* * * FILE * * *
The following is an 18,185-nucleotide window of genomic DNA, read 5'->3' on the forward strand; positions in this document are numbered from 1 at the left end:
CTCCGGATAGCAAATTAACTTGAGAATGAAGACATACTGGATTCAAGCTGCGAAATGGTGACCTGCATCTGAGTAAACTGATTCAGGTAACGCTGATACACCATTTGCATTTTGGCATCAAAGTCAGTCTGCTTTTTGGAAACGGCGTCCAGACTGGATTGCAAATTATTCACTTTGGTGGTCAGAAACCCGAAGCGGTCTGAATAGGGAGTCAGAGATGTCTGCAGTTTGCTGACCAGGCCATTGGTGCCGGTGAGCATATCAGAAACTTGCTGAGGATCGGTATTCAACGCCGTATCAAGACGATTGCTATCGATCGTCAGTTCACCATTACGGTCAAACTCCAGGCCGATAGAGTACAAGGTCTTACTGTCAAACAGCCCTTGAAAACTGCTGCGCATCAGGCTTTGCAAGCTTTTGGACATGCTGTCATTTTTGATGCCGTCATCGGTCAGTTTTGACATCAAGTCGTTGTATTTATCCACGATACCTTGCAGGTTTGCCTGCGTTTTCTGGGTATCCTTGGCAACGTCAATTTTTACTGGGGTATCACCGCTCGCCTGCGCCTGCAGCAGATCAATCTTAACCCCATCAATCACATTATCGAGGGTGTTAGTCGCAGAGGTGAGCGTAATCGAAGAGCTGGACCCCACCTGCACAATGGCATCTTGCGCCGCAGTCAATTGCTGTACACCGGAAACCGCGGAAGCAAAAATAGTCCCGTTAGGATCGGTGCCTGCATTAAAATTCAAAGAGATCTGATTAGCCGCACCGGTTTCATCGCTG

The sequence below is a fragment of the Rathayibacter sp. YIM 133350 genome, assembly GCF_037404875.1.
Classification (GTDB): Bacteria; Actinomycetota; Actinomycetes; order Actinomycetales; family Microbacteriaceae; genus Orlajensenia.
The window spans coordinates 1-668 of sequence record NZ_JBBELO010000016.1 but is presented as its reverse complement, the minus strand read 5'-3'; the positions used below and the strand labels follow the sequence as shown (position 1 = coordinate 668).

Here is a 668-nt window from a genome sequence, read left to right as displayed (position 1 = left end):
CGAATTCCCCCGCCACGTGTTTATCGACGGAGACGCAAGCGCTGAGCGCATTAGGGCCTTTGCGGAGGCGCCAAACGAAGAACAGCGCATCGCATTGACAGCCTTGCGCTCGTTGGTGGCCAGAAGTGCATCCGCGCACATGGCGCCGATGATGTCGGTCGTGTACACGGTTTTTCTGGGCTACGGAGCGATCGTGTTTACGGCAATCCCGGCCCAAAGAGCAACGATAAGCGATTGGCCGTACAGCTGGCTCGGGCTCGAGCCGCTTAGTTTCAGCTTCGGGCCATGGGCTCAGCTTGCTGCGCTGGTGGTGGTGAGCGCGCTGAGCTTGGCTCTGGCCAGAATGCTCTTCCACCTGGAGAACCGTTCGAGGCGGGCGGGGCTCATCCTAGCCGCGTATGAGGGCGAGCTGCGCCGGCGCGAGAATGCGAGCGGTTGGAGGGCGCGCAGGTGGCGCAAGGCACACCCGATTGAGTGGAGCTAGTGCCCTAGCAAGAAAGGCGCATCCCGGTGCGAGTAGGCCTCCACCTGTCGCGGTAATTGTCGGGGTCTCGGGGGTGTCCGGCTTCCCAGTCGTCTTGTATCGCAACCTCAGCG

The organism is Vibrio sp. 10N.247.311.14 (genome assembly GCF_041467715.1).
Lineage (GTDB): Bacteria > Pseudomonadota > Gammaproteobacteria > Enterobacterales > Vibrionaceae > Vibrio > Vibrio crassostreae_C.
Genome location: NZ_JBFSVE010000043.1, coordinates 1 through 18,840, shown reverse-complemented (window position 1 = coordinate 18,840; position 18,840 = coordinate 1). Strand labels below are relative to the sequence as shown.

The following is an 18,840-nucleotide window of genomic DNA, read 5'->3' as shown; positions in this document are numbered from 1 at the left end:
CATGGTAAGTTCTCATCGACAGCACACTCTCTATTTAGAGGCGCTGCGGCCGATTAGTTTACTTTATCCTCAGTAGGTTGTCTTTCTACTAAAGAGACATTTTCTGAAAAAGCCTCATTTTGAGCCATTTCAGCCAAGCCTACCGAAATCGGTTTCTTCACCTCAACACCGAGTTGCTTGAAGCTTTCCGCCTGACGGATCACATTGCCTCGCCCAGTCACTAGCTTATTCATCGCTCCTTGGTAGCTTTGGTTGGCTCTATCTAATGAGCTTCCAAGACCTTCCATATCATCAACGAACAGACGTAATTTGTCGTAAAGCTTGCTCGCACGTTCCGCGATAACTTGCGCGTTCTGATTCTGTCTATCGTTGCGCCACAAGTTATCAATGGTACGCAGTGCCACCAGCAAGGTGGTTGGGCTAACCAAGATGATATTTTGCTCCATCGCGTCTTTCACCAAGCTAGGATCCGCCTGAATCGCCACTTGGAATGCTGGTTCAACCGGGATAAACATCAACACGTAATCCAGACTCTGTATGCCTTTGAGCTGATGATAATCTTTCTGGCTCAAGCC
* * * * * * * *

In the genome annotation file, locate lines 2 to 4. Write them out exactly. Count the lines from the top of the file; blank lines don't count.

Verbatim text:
CTCCGGATAGCAAATTAACTTGAGAATGAAGACATACTGGATTCAAGCTGCGAAATGGTGACCTGCATCTGAGTAAACTGATTCAGGTAACGCTGATACACCATTTGCATTTTGGCATCAAAGTCAGTCTGCTTTTTGGAAACGGCGTCCAGACTGGATTGCAAATTATTCACTTTGGTGGTCAGAAACCCGAAGCGGTCTGAATAGGGAGTCAGAGATGTCTGCAGTTTGCTGACCAGGCCATTGGTGCCGGTGAGCATATCAGAAACTTGCTGAGGATCGGTATTCAACGCCGTATCAAGACGATTGCTATCGATCGTCAGTTCACCATTACGGTCAAACTCCAGGCCGATAGAGTACAAGGTCTTACTGTCAAACAGCCCTTGAAAACTGCTGCGCATCAGGCTTTGCAAGCTTTTGGACATGCTGTCATTTTTGATGCCGTCATCGGTCAGTTTTGACATCAAGTCGTTGTATTTATCCACGATACCTTGCAGGTTTGCCTGCGTTTTCTGGGTATCCTTGGCAACGTCAATTTTTACTGGGGTATCACCGCTCGCCTGCGCCTGCAGCAGATCAATCTTAACCCCATCAATCACATTATCGAGGGTGTTAGTCGCAGAGGTGAGCGTAATCGAAGAGCTGGACCCCACCTGCACAATGGCATCTTGCGCCGCAGTCAATTGCTGTACACCGGAAACCGCGGAAGCAAAAATAGTCCCGTTAGGATCGGTGCCTGCATTAAAATTCAAAGAGATCTGATTAGCCGCACCGGTTTCATCGCTG

The sequence below is a fragment of the Rathayibacter sp. YIM 133350 genome, assembly GCF_037404875.1.
Classification (GTDB): Bacteria; Actinomycetota; Actinomycetes; order Actinomycetales; family Microbacteriaceae; genus Orlajensenia.